Indian American, South Asian

Remembering Balbir Singh Sodhi

By Masum Momaya, Curator
Spring 2012 intern Christine Chou contributed to the research and writing.

Balbir Singh Sodhi

Rana Singh Sodhi holds a photo of his murdered brother, Balbir Singh Sodhi, in the film “A Dream in Doubt” (2007). He was shot and killed at his gas station in Mesa, Arizona, on September 15, 2001. Sodhi is widely considered to be the first hate crime murder victim in the wake of 9/11. Photo by Andrew Ramsammy / ITVS.

Eleven years ago, Balbir Singh Sodhi was shot and killed while standing outside the gas station he owned in Mesa, Arizona.  His death was the first of many reported attacks targeting Arab and South Asian immigrants and Americans in the wake of September 11th, 2001.

The oldest of eight brothers, Balbir Singh Sodhi immigrated to the United States from India in 1987 with a diploma in mechanical engineering.  Indeed, the beginning of Balbir’s story is characteristic of the South Asian immigrant experience.  He lived in Los Angeles, where he worked as a taxi driver, before moving to San Francisco and later Arizona. In 2000, Balbir opened a small business, his gas station, and was known among the community for his generosity. He kept candy for children who visited his store and provided gas at no charge for customers going through difficult times.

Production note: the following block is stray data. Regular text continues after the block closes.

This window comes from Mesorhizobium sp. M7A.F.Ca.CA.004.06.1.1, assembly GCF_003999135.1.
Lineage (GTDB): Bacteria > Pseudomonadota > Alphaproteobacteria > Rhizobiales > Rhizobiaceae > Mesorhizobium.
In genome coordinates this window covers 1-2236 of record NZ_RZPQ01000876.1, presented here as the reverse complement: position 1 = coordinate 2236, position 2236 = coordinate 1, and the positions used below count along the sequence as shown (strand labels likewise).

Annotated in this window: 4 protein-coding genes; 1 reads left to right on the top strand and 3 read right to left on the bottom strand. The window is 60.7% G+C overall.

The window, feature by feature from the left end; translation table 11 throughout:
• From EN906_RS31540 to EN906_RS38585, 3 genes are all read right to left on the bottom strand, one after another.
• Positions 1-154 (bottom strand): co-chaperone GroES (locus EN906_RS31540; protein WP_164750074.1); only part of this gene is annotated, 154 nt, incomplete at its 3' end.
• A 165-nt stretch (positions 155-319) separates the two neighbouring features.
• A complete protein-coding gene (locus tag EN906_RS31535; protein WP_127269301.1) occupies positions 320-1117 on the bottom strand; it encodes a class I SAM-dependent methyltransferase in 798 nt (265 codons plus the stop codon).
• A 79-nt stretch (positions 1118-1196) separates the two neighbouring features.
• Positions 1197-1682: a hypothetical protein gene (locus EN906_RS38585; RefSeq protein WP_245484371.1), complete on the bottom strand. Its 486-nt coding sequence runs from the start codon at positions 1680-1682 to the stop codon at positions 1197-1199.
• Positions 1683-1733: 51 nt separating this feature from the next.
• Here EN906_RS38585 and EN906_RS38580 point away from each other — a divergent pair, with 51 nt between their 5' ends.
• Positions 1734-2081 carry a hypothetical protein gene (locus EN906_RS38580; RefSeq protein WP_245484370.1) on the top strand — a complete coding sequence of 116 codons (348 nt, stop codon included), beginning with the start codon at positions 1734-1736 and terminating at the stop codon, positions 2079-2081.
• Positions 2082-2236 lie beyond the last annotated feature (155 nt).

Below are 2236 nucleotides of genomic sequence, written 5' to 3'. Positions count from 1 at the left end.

Earlier this year, Rana Singh Sodhi kindly donated some personal effects of his older brother, Balbir, to the permanent collection of the Smithsonian National Museum of American History.  Among the artifacts include a journal that contains his business records, a diary entry written one day before his death, and a blue turban worn by him, which will be on display during the 2013 Smithsonian exhibition Beyond Bollywood: Indian Americans Shape the Nation.

The exhibition will explore the history, daily life experiences and professional, political and cultural contributions of Indian immigrants and their descendants.  The story behind objects such as the turban represents the shared struggle faced by immigrants of many ethnic and religious backgrounds as they strive for acceptance in a new land.  The memory of Balbir, and others like him, remain part of American history in a post-September 11th world.

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One thought on “Remembering Balbir Singh Sodhi

  1. Sara Miller from Limo service CT says:

    In the memory of all those who lost their lives in the wake of 9/11, it was really a hard time for many of our friends and colleages, some of our friends and colleages lost their lives while working at grocery stores and gas stations in CT and NY, and others like our limo service drivers was stopped and checked out constantly on highways and
    airports by the state police and NYPD officers.. we just thank everyone who helped and supported the exhibition which explore the history, daily life experiences and professional, political and cultural contributions of Indian immigrants and their descendants.

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